I have made no secret of my disdain for some of the health care fads of late, most notably the co-called “concierge” physician practices. Apparently, as discussed in a recent Chicago Tribune article, there is a new business that has cropped up that may have some opportunities – “health advocates”
One could look at this as simply another get rich quick scheme for the parasites of health care. Or, a symptom of a health system that is more complex than the tax system, so that only the wealthy. In the tax system, the more wealth, the more likely that your tax situation will be more complex, and legitimately need professional assistance. In health care, the reverse may be the case – more complex health needs drive wealth down, as health problems lower income opportunities.
I looked at the website of Health Advocate, Inc, which claims to be the largest such company in the country. What they do is not that unique in terms of the services – for example, people hire geriatric care managers to handle such things, such as sitting in on doctor visits, coordinating medical appointments, pushing for specialist visits, resolving insurance issues and so on. Advocates can also offer wellness services, such as health risk assessments and wellness plans (diet, exercise, etc). Here are some of the services offered:
- Health Risk Assessment (HRA): Online tool for identifying risks for diseases with a personalized summary.
- Wellness Coaching: Unlimited one-on-one, telephonic or online guidance for reaching health goals enhanced by a robust website of health information.
- Personal Health Record (
PHR): Electronically stores medical history, insurance coverage, medications, etc, in one secure place.
- Screenings, other: “Biometric” screenings and on-site wellness advocates.
I can see this kind of package of services as marketable in higher income neighborhoods, and in markets where employers will add it as a benefit. While some insurance plans will pay for them, most probably will not, so these would have to be a separate service. The health information is right off the web – Healthology and YourTotalHealth, the latter a division of iVillage and NBC. For a fee, you would be able to license their content as integral to your website. Generally, you should be able to use links to the specific content on these sites if you so choose.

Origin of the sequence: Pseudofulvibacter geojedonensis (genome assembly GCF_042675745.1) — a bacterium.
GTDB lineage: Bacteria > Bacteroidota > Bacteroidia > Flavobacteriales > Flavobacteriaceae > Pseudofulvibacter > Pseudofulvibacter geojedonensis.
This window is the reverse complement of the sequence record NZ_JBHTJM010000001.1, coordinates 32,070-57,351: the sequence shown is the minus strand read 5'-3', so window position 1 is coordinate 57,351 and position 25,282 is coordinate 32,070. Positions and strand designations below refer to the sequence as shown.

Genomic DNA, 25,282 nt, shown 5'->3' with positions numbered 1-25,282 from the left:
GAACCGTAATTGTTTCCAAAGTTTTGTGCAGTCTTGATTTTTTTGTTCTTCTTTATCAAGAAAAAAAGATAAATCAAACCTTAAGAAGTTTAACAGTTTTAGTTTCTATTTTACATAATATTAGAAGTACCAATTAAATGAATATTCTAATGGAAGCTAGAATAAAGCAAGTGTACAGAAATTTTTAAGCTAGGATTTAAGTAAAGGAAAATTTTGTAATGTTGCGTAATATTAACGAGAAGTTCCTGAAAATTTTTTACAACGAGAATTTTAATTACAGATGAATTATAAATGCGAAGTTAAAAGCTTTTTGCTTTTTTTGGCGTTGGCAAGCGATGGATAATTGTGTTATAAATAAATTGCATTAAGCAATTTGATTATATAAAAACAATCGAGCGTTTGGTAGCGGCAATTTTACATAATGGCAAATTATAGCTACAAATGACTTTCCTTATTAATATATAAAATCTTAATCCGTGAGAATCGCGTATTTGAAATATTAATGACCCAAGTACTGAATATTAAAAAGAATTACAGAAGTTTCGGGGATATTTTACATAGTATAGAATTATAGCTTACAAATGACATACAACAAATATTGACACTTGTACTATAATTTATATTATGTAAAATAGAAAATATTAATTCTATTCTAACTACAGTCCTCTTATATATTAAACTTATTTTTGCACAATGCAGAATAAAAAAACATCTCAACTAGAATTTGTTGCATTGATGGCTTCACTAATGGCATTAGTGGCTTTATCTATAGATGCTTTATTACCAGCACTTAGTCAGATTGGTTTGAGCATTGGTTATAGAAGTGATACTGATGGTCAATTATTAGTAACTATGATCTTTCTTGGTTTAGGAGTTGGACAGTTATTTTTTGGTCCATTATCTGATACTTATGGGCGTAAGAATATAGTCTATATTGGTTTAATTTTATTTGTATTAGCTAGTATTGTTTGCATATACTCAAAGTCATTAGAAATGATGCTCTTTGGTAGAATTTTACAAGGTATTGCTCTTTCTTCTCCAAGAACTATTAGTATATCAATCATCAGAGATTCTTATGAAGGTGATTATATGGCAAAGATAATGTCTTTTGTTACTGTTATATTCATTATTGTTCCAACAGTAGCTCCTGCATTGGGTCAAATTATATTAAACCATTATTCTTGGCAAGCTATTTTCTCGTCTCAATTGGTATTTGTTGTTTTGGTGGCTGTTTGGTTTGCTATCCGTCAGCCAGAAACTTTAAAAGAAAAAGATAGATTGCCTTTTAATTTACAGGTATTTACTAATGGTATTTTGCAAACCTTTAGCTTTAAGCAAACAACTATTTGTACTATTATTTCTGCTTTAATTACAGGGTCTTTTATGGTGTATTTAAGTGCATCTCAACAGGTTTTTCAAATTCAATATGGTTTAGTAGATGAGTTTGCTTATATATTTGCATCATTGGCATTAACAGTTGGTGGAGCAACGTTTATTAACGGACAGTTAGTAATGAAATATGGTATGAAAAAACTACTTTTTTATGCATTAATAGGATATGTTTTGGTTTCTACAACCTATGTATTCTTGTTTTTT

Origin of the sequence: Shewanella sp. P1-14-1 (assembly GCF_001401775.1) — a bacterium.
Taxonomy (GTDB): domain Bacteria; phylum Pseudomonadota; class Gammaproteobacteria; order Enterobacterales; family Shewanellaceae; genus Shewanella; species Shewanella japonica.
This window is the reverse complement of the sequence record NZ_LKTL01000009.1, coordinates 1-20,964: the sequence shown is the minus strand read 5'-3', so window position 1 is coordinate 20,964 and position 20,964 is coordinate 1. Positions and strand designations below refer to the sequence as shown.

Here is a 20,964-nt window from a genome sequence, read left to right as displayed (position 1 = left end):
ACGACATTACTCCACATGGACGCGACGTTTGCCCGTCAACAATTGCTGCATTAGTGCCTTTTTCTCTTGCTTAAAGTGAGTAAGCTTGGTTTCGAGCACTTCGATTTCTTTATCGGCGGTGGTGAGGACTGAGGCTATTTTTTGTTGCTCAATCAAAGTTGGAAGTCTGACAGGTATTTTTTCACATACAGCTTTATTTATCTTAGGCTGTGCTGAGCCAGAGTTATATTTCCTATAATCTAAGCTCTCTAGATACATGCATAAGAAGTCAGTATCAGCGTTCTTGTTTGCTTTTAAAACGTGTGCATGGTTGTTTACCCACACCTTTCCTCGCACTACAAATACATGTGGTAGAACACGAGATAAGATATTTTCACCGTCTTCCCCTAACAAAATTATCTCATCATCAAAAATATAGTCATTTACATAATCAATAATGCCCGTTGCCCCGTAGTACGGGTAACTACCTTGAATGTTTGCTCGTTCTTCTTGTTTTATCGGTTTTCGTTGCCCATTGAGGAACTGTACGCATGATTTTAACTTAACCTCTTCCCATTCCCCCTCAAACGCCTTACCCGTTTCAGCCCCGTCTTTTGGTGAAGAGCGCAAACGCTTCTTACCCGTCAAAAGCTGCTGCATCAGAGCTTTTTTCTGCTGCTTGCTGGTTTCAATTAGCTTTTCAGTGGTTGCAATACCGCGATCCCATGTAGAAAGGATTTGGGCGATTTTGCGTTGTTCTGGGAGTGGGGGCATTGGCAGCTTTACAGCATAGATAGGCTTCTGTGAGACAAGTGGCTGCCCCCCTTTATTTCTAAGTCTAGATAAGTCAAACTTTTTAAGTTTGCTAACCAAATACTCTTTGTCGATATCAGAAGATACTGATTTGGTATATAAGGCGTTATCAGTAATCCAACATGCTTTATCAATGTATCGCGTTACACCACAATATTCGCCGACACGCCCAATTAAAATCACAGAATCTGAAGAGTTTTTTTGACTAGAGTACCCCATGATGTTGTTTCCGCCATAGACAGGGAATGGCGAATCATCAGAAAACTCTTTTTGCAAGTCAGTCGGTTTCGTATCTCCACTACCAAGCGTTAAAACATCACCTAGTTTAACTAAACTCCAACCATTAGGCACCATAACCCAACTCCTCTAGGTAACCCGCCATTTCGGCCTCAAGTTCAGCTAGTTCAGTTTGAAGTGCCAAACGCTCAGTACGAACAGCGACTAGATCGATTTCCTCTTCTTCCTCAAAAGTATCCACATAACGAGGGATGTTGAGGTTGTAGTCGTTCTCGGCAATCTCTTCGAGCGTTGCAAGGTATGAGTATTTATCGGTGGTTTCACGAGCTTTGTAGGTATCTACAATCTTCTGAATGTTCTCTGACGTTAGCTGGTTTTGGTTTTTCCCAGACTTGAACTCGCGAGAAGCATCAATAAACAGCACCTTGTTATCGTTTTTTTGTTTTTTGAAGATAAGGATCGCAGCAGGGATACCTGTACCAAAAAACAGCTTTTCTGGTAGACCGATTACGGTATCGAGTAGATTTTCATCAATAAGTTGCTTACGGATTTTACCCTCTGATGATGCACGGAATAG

On the other end of the scale are services such as PinnacleCare, which markets to wealthy families and family offices – these are real concierge services for the very wealthy. I have no problem paying someone to handle tasks of daily living, whether it is cleaning, landscaping, housekeeping and cooking, paying bills and managing money – all power to them. The focus of the Chicago Tribune was just such a service.
Offering health information and wellness services through your website is a good value added service for patient retention and to promote better preparation for your visit. Your market may be receptive to offering some of these services on a paid basis through local businesses. If you are seeking HMO contracts, they may be interested in such services from you.
Healthcare, unfortunately, attracts hanger on companies who want to pick off profitable niches. But often these are needs that we may not see, but that the market will find receptive. You don’t need to be first in to develop a profitable service for yourself, just smart enough and fast enough to recognize a good idea and see if it is something that you want to do and can do effectively and profitably.